As depicted in FIG. 1, step 5 of the method of the present invention is the further analysis of the results of step 4 to determine the degree of presence of the various indicators in the specific individual's test results. In the present invention, where the percent status is greater than 25%, it is determined that an "increased level" (I) of that indicator is present. Where the percent status value of an indicator is less than -25%, it is determined that a "decreased level" (D) of that indicator is present. Where the percent status of an indicator is between -25% and +25, it is determined that a "normal level" (N) of that indicator is in the individual's test results. Table 6 includes the results of step 5, wherein an "I" represents an increased level presence, an "N" represents a normal level presence and a "D" indicates a decreased level presence of the various indicators. For further understanding, the presence indicator results of step 5 (I, N or D) are also presented in Table 4.
As depicted in FIG. 1, step 6 of the method of the present invention is the comparison of the indicator presence results of step 5 with the database of step 1. This correlation seeks to determine from the presence levels of various indicators in the individual's test results (I, N or D), the probability that particular diseases identified by the presence of specific combinations of indicators are afflicting the individual. This probability is derived by determining how many "matches" exist between the presence levels (I, N or D) of the indicator test results with the indicator data of the step 1 database.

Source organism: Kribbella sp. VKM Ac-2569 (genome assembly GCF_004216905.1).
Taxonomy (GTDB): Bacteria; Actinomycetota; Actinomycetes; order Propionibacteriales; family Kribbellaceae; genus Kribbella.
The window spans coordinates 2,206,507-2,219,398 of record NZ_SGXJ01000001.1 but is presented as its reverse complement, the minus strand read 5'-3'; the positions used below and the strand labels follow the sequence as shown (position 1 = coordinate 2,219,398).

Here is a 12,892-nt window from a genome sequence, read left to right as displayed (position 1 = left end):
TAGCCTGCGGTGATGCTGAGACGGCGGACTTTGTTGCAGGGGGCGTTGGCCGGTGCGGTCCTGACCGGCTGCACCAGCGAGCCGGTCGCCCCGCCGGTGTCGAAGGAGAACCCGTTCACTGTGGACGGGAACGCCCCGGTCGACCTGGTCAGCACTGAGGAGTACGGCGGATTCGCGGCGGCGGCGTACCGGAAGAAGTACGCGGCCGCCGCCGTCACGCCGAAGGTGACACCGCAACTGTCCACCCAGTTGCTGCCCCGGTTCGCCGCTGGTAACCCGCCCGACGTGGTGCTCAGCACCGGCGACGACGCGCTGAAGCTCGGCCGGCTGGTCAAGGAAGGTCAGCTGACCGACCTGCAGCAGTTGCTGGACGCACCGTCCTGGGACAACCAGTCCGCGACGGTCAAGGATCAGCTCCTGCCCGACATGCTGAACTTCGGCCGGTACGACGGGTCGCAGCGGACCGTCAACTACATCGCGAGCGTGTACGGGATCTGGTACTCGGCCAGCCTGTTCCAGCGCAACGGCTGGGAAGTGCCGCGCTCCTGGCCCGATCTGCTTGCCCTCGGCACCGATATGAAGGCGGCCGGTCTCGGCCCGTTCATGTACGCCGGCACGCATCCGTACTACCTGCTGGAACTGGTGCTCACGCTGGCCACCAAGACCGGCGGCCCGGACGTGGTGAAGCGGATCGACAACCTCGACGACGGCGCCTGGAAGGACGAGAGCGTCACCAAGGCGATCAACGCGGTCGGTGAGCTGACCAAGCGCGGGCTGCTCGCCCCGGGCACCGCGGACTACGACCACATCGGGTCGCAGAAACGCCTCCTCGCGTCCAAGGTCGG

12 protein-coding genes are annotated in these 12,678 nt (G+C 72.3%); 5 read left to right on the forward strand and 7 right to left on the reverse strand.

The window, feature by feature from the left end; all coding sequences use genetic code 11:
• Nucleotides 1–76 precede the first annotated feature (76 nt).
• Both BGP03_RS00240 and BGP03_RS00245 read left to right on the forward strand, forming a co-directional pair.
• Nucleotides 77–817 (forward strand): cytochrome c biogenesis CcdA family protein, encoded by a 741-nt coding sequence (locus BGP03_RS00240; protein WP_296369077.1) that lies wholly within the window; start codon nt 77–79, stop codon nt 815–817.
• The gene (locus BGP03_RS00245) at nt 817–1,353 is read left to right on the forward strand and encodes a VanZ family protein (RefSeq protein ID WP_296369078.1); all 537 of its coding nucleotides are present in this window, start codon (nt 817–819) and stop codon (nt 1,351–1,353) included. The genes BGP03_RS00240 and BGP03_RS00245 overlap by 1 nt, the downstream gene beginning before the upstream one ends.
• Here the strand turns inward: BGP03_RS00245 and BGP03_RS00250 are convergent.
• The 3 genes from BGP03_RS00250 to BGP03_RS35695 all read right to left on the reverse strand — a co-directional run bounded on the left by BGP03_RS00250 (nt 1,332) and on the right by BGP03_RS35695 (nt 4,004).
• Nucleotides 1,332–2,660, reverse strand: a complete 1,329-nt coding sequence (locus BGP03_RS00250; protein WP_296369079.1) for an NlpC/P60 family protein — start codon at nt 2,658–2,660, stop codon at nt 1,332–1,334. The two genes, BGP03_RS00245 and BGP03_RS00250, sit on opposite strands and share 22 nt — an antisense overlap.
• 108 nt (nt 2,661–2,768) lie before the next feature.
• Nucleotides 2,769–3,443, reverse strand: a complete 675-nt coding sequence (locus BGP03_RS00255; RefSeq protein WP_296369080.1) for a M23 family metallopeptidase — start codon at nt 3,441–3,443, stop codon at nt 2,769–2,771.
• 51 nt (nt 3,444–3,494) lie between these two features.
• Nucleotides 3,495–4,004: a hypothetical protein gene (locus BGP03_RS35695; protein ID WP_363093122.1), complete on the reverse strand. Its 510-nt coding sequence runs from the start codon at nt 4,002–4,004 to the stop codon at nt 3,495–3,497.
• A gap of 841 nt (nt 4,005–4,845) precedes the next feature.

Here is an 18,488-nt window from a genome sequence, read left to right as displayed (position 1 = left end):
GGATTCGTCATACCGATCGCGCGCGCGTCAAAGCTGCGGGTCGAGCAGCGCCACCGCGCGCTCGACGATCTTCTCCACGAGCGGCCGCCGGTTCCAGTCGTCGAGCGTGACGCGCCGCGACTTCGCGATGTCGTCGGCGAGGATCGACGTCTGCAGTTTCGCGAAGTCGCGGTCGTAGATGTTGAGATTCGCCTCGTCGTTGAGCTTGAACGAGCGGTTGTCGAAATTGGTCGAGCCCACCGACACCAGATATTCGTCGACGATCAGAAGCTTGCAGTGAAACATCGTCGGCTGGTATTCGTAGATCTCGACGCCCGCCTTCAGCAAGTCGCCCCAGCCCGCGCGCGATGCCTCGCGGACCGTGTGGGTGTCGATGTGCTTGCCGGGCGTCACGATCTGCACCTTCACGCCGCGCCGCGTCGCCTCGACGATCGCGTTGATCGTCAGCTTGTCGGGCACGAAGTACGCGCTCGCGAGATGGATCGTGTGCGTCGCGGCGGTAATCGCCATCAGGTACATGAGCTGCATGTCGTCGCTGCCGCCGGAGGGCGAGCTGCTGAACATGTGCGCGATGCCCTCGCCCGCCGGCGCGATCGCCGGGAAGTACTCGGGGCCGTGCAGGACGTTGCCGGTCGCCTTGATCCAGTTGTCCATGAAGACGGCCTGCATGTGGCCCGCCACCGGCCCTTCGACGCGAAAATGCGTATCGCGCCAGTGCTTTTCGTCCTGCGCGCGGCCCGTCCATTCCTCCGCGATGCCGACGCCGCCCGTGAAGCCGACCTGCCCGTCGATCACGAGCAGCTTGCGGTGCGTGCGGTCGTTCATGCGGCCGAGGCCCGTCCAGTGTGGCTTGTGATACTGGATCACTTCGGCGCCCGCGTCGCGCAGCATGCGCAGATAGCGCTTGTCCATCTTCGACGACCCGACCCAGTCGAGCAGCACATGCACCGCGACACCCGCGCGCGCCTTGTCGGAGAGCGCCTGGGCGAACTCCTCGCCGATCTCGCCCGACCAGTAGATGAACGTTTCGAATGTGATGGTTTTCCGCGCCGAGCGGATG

TABLE 7______________________________________DISEASE INDICATORDISEASE # INDICATORS # MATCHES % MATCH______________________________________A 5 0 0%B 6 4 67%C 5 2 40%. . . .. . . .. . . .______________________________________
For instance, as depicted in Table 7, the presence levels (I, N or D) of the various indicators are compared with various diseases A, B, C . . . from the step 1 database as shown in Table 1 to determine the degree to which any of the diseases are indicated by the matching of the presence levels of various indicators with the disease data. Thus, as set forth in Table 7, it is seen that disease B is very likely present because 4 of 6 of the indicator levels are matched, whereas diseases A and C are not as likely present because fewer of the indicators levels for these diseases are matched. Table 8 is merely exemplificative of a portion of a typical result tabulation that is similar to Table 7 for added understanding.